Makansutra: Covid-proof food stalls making it work during tough times
These three stalls offer delicious respite - burgers, Vietnamese fare and ngoh hiang - while the economy reopens slowly
Why do some eateries and hawkers struggle in the current climate, while others are seemingly Covid-proof?
For starters, a good recipe does not necessarily translate into good business.
Besides a dollop of luck, it also boils down to factors such as location, food type, price point, presentation and the customers the eatery is targeting in the area.
Being an established name with a solid reputation helps too - online fame can only get you so far.
These three stalls are still making it work by offering well-cooked comfort favourites.
WILDFIRE CHICKEN & BURGERS
Nanyang Academy of Fine Arts, 80 Bencoolen Street, #01-15, 11.30am to 9pm daily (wildfireburgers.com for online orders)
Ms Joanne Toh and Mr Shaun Leong are serial food and beverage entrepreneurs. They have worked in the business and opened Korean barbecue restaurants and they have now revived local burger brand Wildfire Chicken & Burgers, which closed last year.
It may be barely a month old but I was bowled over by the Angus beef Shabu Burger ($13) with bunashimeji mushroom, onion, yakiniku sauce and goma (sesame) sauce. The streaky slices in the burger lent so much texture and airiness to each bite.
Even though Ms Toh and Mr Leong opened their stall in the middle of the Covid-19 pandemic, they believe their concept of a "handy and hand-size burger" will be popular during and post-Covid - "Just take out and munch in".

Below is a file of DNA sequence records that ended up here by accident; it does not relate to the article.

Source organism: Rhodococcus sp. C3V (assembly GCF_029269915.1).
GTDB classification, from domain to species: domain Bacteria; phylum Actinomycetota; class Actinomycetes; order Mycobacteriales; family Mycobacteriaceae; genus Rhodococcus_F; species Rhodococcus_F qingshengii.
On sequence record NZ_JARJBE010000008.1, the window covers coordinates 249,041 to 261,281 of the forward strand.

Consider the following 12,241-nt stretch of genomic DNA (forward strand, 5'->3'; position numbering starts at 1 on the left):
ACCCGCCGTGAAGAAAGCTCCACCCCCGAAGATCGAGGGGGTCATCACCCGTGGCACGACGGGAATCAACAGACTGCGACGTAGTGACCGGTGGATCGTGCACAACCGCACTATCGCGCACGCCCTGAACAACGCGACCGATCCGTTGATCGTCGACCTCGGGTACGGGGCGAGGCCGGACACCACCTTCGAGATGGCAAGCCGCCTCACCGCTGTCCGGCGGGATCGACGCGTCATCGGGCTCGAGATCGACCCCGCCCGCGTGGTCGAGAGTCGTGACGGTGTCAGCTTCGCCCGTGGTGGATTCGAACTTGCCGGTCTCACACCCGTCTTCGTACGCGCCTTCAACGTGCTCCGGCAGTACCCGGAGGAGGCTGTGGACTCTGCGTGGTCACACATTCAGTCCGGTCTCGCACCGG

The Eggstarter ($9), with crispy bacon, creamy folded egg, cheese, caramelised onion and mayonnaise, is another winner that makes the fast-food version feel underwhelming.
90 Whampoa Drive Food Centre, #01-50, 8am to 9pm. Closed on Mondays
When asked why not set up shop in the popular Joo Chiat area, owner Jade, who came to Singapore from Vietnam six years ago, said: "I want to sell to Singaporeans, not Vietnamese."
When pressed, she reflected: "Maybe this is not the best location, but I have some regulars here now."
Whampoa is an old estate where many residents are not overly adventurous when it comes to food.
Her Bun Nem Nuong, with glutinous beehoon and five lemongrass pork skewers spiked with other aromatics such as laksa leaf, mint and basil, is a runaway hit at $8.
Spoon some of the sweet, sour, salty and spicy fish sauce over it and it is worth the 20-minute wait for that freshly barbecued meat.
Here, the Goi Tom Dua Leo ($5, cucumber and pineapple salad) comes with pork, prawn and laksa leaf, and the sweet, sharp and umami from the pork and prawn make it appealing. It is hard to stop eating this salad.
SIN SIN PRAWN CRACKERS
210 Toa Payoh Lorong 8 Market and Food Centre, #01-46, noon to 8pm. Closed on Tuesdays, Wednesdays and Thursdays
They are sold out every business day within three hours - and we are not talking pre-Covid times, but just last week.
They handmake quite a few, but not all, of the items on display shining under the lights.
With just about 17 items beckoning, the patient crowds keep pointing to favourites such as prawn cracker, pink pork sausage, yam-buffed meat roll, fish cake, century egg with pickled ginger and especially its self-made fried spring roll.
The chilli has a piquant and refreshing lift and is a standout.
There is a 15-minute wait for every order but no one is complaining.
Perhaps it is the heartland location and folks there just have a fondness for Teochew ngoh hiang. The traditional household name, quality and consistency are also major factors that keep customers coming back for more, virus or no virus.